We worked a lot with someone in MIT’s president’s office, who was therefore governmental outreach. He’s also blind. He has helped us a lot in building up, finding the right focus for our system and giving us feedback when we were developing the tactile feedback. We did a lot of testing with him. One of his favorite examples was to go into the lobby of a hotel – he does it all the time. He goes to a hotel and sits down because they have a really great atmosphere. It’s relaxing. But every time he gets there, if someone is sitting on a chair or occupying a certain space, he can’t just walk back to the place he’s used too. Being able to enter the space and walk without running into someone or hitting a person with his cane is quite interesting to him.

WADE WINGLER:  That’s fascinating. Unprofessional of me, but I have to stay how cool is that. Oh, Robert, what are you doing this week?  I’m flying to Andrea Pacelli’s house to show him this cutting-edge technology to help people who are blind to navigate. It’s pretty cool.

As you are interacting with folks and doing research, have you identified – are there still gaps in navigation in terms of people who are blind or visually impaired?  Does this close the gap?

ROBERT KATZSCHMANN:  I think there are still gaps. I think there is more research to do. We started into the realm of object detection. When it comes to smaller objects, like indoor signage, there is still some system work to be done to combine various research efforts into the system. There are people that can easily read signs. They had developed technology for that part. It’s a question to put it all into this mobile package. The big challenge is to have enough computing power that can be carried around. It’s a trade-off of how complicated your algorithms are so that they can still run on a miniaturized computer. I feel there is a lot of work to be done in this, basically waiting for more powerful miniaturized systems to come while we further optimize our algorithms to do exactly what they need to do without wasting compositional power.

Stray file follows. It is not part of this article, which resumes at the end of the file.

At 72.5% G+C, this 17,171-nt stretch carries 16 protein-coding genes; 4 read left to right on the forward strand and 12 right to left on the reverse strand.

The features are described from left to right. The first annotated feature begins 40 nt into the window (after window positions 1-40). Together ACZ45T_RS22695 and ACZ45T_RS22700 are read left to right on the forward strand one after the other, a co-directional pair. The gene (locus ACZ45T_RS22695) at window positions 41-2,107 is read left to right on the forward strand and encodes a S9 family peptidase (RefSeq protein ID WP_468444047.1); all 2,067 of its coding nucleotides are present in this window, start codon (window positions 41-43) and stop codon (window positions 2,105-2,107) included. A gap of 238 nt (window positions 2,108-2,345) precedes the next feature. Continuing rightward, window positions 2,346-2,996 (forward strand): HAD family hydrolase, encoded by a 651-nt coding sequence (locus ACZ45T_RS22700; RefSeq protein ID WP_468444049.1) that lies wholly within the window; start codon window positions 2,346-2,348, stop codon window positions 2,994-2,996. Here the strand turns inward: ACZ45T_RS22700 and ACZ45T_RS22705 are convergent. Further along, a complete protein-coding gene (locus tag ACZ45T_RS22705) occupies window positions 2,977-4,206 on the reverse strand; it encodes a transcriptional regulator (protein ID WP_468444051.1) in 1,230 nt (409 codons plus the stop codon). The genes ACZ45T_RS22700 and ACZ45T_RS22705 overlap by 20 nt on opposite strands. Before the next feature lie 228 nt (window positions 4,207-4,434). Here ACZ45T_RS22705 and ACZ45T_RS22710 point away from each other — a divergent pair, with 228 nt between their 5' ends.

The other thing I feel need some more work is more improved tactile feedback. Not everyone might be able to read braille, so that’s one limitation, finding more intuitive ways of communicating what is in front of you just with tactile feedback and having more than just five feet around your abdomen. Placing them properly is more research that can be done. Also just being able to take the camera system that we have and have it work just as well outdoors as indoors, it requires combining different 3-D vision systems.

WADE WINGLER:  We are about out of time for the interview today. If people wanted to follow your work and continue the conversation with you, is there a website or contact information you would like to provide?

ROBERT KATZSCHMANN:  If people are interested in the work, our lab has a website that can be found on the distributed.MIT.edu. There is a subsection about a blind navigation system. You can also me, robert@csail.MIT.edu. If people are interested or would like to hear more about it, I share the research we’ve done and the paper we’ve written about it.

WADE WINGLER:  Robert Katzschmann is a PhD candidate at the Computer Science and Artificial Intelligence Laboratory at MIT, has a really cool job and get to visit cool people. Thank you so much for being on our show.

ROBERT KATZSCHMANN:  Thank you.

WADE WINGLER:  Do you have a question about assistive technology? Do you have a suggestion for someone we should interview on Assistive Technology Update? Call our listener line at 317-721-7124, shoot us a note on Twitter @INDATAProject, or check us out on Facebook. Looking for a transcript or show notes from today’s show? Head on over to www.EasterSealstech.com. Assistive Technology Update is a proud member of the Accessibility Channel. Find more shows like this plus much more over at AccessibilityChannel.com. That was your Assistance Technology Update. I’m Wade Wingler with the INDATA Project at Easter Seals Crossroads in Indiana.

***Transcript provided by TJ Cortopassi.  For requests and inquiries, contact tjcortopassi@gmail.com***